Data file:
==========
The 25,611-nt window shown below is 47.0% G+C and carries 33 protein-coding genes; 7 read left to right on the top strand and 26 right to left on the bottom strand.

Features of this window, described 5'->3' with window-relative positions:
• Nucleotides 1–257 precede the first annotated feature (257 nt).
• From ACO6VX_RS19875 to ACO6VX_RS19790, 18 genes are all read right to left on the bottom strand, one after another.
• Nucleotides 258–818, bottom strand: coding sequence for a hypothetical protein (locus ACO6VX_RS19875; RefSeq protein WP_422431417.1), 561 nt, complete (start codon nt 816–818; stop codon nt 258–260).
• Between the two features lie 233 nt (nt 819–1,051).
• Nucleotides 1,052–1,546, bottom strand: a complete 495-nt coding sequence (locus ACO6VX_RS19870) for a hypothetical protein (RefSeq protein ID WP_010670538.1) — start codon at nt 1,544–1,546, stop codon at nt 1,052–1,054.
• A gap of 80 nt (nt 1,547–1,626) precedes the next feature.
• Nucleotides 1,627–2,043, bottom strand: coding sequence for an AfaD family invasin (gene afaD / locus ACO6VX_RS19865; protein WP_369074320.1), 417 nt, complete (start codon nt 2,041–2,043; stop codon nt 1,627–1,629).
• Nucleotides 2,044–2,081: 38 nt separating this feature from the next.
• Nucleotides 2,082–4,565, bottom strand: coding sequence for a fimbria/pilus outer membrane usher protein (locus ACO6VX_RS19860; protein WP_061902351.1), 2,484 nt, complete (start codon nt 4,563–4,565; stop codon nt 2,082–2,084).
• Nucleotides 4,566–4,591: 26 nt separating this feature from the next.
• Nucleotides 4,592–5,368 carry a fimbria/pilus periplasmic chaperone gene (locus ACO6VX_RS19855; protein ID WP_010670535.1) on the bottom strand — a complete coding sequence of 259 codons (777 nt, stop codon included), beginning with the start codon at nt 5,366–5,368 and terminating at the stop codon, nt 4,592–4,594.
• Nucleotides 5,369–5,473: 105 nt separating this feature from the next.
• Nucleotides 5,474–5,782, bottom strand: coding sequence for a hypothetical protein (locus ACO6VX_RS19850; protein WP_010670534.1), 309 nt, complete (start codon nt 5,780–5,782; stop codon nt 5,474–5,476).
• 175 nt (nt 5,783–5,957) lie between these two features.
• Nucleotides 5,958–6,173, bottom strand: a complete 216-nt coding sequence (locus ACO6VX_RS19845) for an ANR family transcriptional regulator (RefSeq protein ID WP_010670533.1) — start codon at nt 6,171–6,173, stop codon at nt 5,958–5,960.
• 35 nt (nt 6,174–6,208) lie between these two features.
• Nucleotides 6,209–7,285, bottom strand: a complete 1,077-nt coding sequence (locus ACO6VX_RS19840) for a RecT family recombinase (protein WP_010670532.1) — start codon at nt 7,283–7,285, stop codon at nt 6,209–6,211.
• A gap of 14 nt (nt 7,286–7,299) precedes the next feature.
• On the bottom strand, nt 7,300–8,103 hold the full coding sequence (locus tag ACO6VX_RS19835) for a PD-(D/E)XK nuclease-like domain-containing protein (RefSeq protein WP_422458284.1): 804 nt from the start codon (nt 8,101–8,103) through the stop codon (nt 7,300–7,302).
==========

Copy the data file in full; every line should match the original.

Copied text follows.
The 25,611-nt window shown below is 47.0% G+C and carries 33 protein-coding genes; 7 read left to right on the top strand and 26 right to left on the bottom strand.

Features of this window, described 5'->3' with window-relative positions:
• Nucleotides 1–257 precede the first annotated feature (257 nt).
• From ACO6VX_RS19875 to ACO6VX_RS19790, 18 genes are all read right to left on the bottom strand, one after another.
• Nucleotides 258–818, bottom strand: coding sequence for a hypothetical protein (locus ACO6VX_RS19875; RefSeq protein WP_422431417.1), 561 nt, complete (start codon nt 816–818; stop codon nt 258–260).
• Between the two features lie 233 nt (nt 819–1,051).
• Nucleotides 1,052–1,546, bottom strand: a complete 495-nt coding sequence (locus ACO6VX_RS19870) for a hypothetical protein (RefSeq protein ID WP_010670538.1) — start codon at nt 1,544–1,546, stop codon at nt 1,052–1,054.
• A gap of 80 nt (nt 1,547–1,626) precedes the next feature.
• Nucleotides 1,627–2,043, bottom strand: coding sequence for an AfaD family invasin (gene afaD / locus ACO6VX_RS19865; protein WP_369074320.1), 417 nt, complete (start codon nt 2,041–2,043; stop codon nt 1,627–1,629).
• Nucleotides 2,044–2,081: 38 nt separating this feature from the next.
• Nucleotides 2,082–4,565, bottom strand: coding sequence for a fimbria/pilus outer membrane usher protein (locus ACO6VX_RS19860; protein WP_061902351.1), 2,484 nt, complete (start codon nt 4,563–4,565; stop codon nt 2,082–2,084).
• Nucleotides 4,566–4,591: 26 nt separating this feature from the next.
• Nucleotides 4,592–5,368 carry a fimbria/pilus periplasmic chaperone gene (locus ACO6VX_RS19855; protein ID WP_010670535.1) on the bottom strand — a complete coding sequence of 259 codons (777 nt, stop codon included), beginning with the start codon at nt 5,366–5,368 and terminating at the stop codon, nt 4,592–4,594.
• Nucleotides 5,369–5,473: 105 nt separating this feature from the next.
• Nucleotides 5,474–5,782, bottom strand: coding sequence for a hypothetical protein (locus ACO6VX_RS19850; protein WP_010670534.1), 309 nt, complete (start codon nt 5,780–5,782; stop codon nt 5,474–5,476).
• 175 nt (nt 5,783–5,957) lie between these two features.
• Nucleotides 5,958–6,173, bottom strand: a complete 216-nt coding sequence (locus ACO6VX_RS19845) for an ANR family transcriptional regulator (RefSeq protein ID WP_010670533.1) — start codon at nt 6,171–6,173, stop codon at nt 5,958–5,960.
• 35 nt (nt 6,174–6,208) lie between these two features.
• Nucleotides 6,209–7,285, bottom strand: a complete 1,077-nt coding sequence (locus ACO6VX_RS19840) for a RecT family recombinase (protein WP_010670532.1) — start codon at nt 7,283–7,285, stop codon at nt 6,209–6,211.
• A gap of 14 nt (nt 7,286–7,299) precedes the next feature.
• On the bottom strand, nt 7,300–8,103 hold the full coding sequence (locus tag ACO6VX_RS19835) for a PD-(D/E)XK nuclease-like domain-containing protein (RefSeq protein WP_422458284.1): 804 nt from the start codon (nt 8,101–8,103) through the stop codon (nt 7,300–7,302).